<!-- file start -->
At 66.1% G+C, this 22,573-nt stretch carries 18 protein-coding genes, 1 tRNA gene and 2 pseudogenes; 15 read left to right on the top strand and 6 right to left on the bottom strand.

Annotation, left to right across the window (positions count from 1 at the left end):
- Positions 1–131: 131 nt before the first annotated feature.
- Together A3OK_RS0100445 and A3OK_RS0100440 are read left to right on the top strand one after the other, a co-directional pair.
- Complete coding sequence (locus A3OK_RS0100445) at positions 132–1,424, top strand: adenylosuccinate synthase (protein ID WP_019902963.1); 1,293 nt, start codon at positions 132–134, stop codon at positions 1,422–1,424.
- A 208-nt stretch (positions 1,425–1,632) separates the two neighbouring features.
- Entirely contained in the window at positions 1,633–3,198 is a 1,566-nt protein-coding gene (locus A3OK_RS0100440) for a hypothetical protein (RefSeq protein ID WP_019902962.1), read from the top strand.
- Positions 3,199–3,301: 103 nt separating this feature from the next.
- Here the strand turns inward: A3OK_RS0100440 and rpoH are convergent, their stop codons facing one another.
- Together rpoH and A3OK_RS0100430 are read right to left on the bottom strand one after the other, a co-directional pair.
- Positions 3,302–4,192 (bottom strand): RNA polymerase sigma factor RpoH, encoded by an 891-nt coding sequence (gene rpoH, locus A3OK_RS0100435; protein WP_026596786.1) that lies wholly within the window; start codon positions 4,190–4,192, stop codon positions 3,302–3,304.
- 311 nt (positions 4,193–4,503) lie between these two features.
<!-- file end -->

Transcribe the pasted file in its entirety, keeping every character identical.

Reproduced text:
At 66.1% G+C, this 22,573-nt stretch carries 18 protein-coding genes, 1 tRNA gene and 2 pseudogenes; 15 read left to right on the top strand and 6 right to left on the bottom strand.

Annotation, left to right across the window (positions count from 1 at the left end):
- Positions 1–131: 131 nt before the first annotated feature.
- Together A3OK_RS0100445 and A3OK_RS0100440 are read left to right on the top strand one after the other, a co-directional pair.
- Complete coding sequence (locus A3OK_RS0100445) at positions 132–1,424, top strand: adenylosuccinate synthase (protein ID WP_019902963.1); 1,293 nt, start codon at positions 132–134, stop codon at positions 1,422–1,424.
- A 208-nt stretch (positions 1,425–1,632) separates the two neighbouring features.
- Entirely contained in the window at positions 1,633–3,198 is a 1,566-nt protein-coding gene (locus A3OK_RS0100440) for a hypothetical protein (RefSeq protein ID WP_019902962.1), read from the top strand.
- Positions 3,199–3,301: 103 nt separating this feature from the next.
- Here the strand turns inward: A3OK_RS0100440 and rpoH are convergent, their stop codons facing one another.
- Together rpoH and A3OK_RS0100430 are read right to left on the bottom strand one after the other, a co-directional pair.
- Positions 3,302–4,192 (bottom strand): RNA polymerase sigma factor RpoH, encoded by an 891-nt coding sequence (gene rpoH, locus A3OK_RS0100435; protein WP_026596786.1) that lies wholly within the window; start codon positions 4,190–4,192, stop codon positions 3,302–3,304.
- 311 nt (positions 4,193–4,503) lie between these two features.